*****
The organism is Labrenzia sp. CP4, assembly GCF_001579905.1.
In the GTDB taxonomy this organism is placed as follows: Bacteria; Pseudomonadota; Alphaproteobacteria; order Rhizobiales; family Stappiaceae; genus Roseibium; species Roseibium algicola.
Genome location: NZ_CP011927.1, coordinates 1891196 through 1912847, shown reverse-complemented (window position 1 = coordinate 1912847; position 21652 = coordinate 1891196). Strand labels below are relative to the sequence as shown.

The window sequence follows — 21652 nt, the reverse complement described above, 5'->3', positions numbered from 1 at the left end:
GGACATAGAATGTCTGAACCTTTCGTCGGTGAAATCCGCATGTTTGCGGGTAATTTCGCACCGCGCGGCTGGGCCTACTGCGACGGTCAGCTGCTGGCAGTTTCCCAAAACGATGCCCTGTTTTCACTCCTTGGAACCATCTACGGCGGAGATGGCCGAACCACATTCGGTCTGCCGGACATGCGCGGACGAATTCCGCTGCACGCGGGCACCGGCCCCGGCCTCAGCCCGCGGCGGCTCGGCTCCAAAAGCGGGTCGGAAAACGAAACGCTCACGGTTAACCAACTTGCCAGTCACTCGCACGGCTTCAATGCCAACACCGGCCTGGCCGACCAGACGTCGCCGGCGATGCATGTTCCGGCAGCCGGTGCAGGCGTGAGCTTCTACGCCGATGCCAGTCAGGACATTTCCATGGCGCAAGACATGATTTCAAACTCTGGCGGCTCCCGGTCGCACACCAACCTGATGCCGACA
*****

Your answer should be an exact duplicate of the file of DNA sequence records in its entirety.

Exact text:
The organism is Labrenzia sp. CP4, assembly GCF_001579905.1.
In the GTDB taxonomy this organism is placed as follows: Bacteria; Pseudomonadota; Alphaproteobacteria; order Rhizobiales; family Stappiaceae; genus Roseibium; species Roseibium algicola.
Genome location: NZ_CP011927.1, coordinates 1891196 through 1912847, shown reverse-complemented (window position 1 = coordinate 1912847; position 21652 = coordinate 1891196). Strand labels below are relative to the sequence as shown.

The window sequence follows — 21652 nt, the reverse complement described above, 5'->3', positions numbered from 1 at the left end:
GGACATAGAATGTCTGAACCTTTCGTCGGTGAAATCCGCATGTTTGCGGGTAATTTCGCACCGCGCGGCTGGGCCTACTGCGACGGTCAGCTGCTGGCAGTTTCCCAAAACGATGCCCTGTTTTCACTCCTTGGAACCATCTACGGCGGAGATGGCCGAACCACATTCGGTCTGCCGGACATGCGCGGACGAATTCCGCTGCACGCGGGCACCGGCCCCGGCCTCAGCCCGCGGCGGCTCGGCTCCAAAAGCGGGTCGGAAAACGAAACGCTCACGGTTAACCAACTTGCCAGTCACTCGCACGGCTTCAATGCCAACACCGGCCTGGCCGACCAGACGTCGCCGGCGATGCATGTTCCGGCAGCCGGTGCAGGCGTGAGCTTCTACGCCGATGCCAGTCAGGACATTTCCATGGCGCAAGACATGATTTCAAACTCTGGCGGCTCCCGGTCGCACACCAACCTGATGCCGACA